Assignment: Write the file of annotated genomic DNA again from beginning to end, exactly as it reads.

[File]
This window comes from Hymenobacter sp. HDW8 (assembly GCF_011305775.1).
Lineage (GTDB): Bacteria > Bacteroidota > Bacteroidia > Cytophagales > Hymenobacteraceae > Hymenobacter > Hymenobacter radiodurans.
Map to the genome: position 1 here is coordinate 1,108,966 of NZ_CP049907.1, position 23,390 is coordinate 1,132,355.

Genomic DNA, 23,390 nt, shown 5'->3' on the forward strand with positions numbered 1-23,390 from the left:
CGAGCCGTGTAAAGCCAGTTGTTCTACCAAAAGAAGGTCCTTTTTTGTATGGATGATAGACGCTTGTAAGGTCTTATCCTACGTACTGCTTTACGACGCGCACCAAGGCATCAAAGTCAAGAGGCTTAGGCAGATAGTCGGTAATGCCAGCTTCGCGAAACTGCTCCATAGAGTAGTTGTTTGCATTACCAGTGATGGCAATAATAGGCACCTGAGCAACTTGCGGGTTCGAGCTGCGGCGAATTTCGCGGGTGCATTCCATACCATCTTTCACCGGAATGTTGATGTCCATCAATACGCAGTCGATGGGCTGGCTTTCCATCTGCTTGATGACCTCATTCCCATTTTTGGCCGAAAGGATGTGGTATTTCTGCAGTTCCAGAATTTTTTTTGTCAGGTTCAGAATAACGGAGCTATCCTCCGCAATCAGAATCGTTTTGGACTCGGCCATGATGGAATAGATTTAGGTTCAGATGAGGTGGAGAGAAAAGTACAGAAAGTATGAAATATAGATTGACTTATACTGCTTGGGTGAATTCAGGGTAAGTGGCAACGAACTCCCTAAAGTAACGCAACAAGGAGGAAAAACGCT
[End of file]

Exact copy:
This window comes from Hymenobacter sp. HDW8 (assembly GCF_011305775.1).
Lineage (GTDB): Bacteria > Bacteroidota > Bacteroidia > Cytophagales > Hymenobacteraceae > Hymenobacter > Hymenobacter radiodurans.
Map to the genome: position 1 here is coordinate 1,108,966 of NZ_CP049907.1, position 23,390 is coordinate 1,132,355.

Genomic DNA, 23,390 nt, shown 5'->3' on the forward strand with positions numbered 1-23,390 from the left:
CGAGCCGTGTAAAGCCAGTTGTTCTACCAAAAGAAGGTCCTTTTTTGTATGGATGATAGACGCTTGTAAGGTCTTATCCTACGTACTGCTTTACGACGCGCACCAAGGCATCAAAGTCAAGAGGCTTAGGCAGATAGTCGGTAATGCCAGCTTCGCGAAACTGCTCCATAGAGTAGTTGTTTGCATTACCAGTGATGGCAATAATAGGCACCTGAGCAACTTGCGGGTTCGAGCTGCGGCGAATTTCGCGGGTGCATTCCATACCATCTTTCACCGGAATGTTGATGTCCATCAATACGCAGTCGATGGGCTGGCTTTCCATCTGCTTGATGACCTCATTCCCATTTTTGGCCGAAAGGATGTGGTATTTCTGCAGTTCCAGAATTTTTTTTGTCAGGTTCAGAATAACGGAGCTATCCTCCGCAATCAGAATCGTTTTGGACTCGGCCATGATGGAATAGATTTAGGTTCAGATGAGGTGGAGAGAAAAGTACAGAAAGTATGAAATATAGATTGACTTATACTGCTTGGGTGAATTCAGGGTAAGTGGCAACGAACTCCCTAAAGTAACGCAACAAGGAGGAAAAACGCT